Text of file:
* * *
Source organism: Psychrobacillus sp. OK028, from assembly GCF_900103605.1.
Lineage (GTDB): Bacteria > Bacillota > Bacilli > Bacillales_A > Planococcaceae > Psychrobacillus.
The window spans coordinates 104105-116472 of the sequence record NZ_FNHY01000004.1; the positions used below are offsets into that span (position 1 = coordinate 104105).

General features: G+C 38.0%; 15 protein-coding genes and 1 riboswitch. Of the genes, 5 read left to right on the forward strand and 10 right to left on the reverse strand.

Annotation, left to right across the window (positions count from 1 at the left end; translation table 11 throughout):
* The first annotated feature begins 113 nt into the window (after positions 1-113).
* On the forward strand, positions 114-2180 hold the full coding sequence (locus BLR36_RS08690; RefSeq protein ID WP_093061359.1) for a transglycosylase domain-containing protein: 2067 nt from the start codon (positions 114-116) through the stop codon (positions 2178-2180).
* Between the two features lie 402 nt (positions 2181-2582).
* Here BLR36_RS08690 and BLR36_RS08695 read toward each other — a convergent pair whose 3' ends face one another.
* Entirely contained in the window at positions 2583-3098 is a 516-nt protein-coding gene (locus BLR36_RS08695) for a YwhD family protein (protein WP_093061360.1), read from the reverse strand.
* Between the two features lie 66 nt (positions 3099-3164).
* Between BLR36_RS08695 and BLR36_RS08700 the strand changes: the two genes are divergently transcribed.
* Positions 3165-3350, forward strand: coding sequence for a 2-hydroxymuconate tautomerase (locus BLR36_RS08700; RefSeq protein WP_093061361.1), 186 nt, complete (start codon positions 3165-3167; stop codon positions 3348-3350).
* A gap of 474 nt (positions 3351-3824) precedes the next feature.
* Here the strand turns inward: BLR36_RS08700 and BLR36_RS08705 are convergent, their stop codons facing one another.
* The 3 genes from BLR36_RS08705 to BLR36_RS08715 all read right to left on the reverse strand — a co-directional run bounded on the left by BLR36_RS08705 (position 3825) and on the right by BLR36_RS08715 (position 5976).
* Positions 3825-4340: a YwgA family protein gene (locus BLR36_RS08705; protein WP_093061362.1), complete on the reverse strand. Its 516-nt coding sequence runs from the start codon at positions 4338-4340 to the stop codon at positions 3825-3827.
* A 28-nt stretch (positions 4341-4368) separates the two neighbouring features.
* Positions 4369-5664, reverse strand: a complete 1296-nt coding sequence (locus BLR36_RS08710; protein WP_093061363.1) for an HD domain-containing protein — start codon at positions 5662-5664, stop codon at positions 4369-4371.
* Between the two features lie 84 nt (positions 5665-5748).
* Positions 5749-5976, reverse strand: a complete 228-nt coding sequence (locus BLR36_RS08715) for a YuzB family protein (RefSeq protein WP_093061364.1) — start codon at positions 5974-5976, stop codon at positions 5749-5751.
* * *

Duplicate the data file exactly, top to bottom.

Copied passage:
Source organism: Psychrobacillus sp. OK028, from assembly GCF_900103605.1.
Lineage (GTDB): Bacteria > Bacillota > Bacilli > Bacillales_A > Planococcaceae > Psychrobacillus.
The window spans coordinates 104105-116472 of the sequence record NZ_FNHY01000004.1; the positions used below are offsets into that span (position 1 = coordinate 104105).

General features: G+C 38.0%; 15 protein-coding genes and 1 riboswitch. Of the genes, 5 read left to right on the forward strand and 10 right to left on the reverse strand.

Annotation, left to right across the window (positions count from 1 at the left end; translation table 11 throughout):
* The first annotated feature begins 113 nt into the window (after positions 1-113).
* On the forward strand, positions 114-2180 hold the full coding sequence (locus BLR36_RS08690; RefSeq protein ID WP_093061359.1) for a transglycosylase domain-containing protein: 2067 nt from the start codon (positions 114-116) through the stop codon (positions 2178-2180).
* Between the two features lie 402 nt (positions 2181-2582).
* Here BLR36_RS08690 and BLR36_RS08695 read toward each other — a convergent pair whose 3' ends face one another.
* Entirely contained in the window at positions 2583-3098 is a 516-nt protein-coding gene (locus BLR36_RS08695) for a YwhD family protein (protein WP_093061360.1), read from the reverse strand.
* Between the two features lie 66 nt (positions 3099-3164).
* Between BLR36_RS08695 and BLR36_RS08700 the strand changes: the two genes are divergently transcribed.
* Positions 3165-3350, forward strand: coding sequence for a 2-hydroxymuconate tautomerase (locus BLR36_RS08700; RefSeq protein WP_093061361.1), 186 nt, complete (start codon positions 3165-3167; stop codon positions 3348-3350).
* A gap of 474 nt (positions 3351-3824) precedes the next feature.
* Here the strand turns inward: BLR36_RS08700 and BLR36_RS08705 are convergent, their stop codons facing one another.
* The 3 genes from BLR36_RS08705 to BLR36_RS08715 all read right to left on the reverse strand — a co-directional run bounded on the left by BLR36_RS08705 (position 3825) and on the right by BLR36_RS08715 (position 5976).
* Positions 3825-4340: a YwgA family protein gene (locus BLR36_RS08705; protein WP_093061362.1), complete on the reverse strand. Its 516-nt coding sequence runs from the start codon at positions 4338-4340 to the stop codon at positions 3825-3827.
* A 28-nt stretch (positions 4341-4368) separates the two neighbouring features.
* Positions 4369-5664, reverse strand: a complete 1296-nt coding sequence (locus BLR36_RS08710; protein WP_093061363.1) for an HD domain-containing protein — start codon at positions 5662-5664, stop codon at positions 4369-4371.
* Between the two features lie 84 nt (positions 5665-5748).
* Positions 5749-5976, reverse strand: a complete 228-nt coding sequence (locus BLR36_RS08715) for a YuzB family protein (RefSeq protein WP_093061364.1) — start codon at positions 5974-5976, stop codon at positions 5749-5751.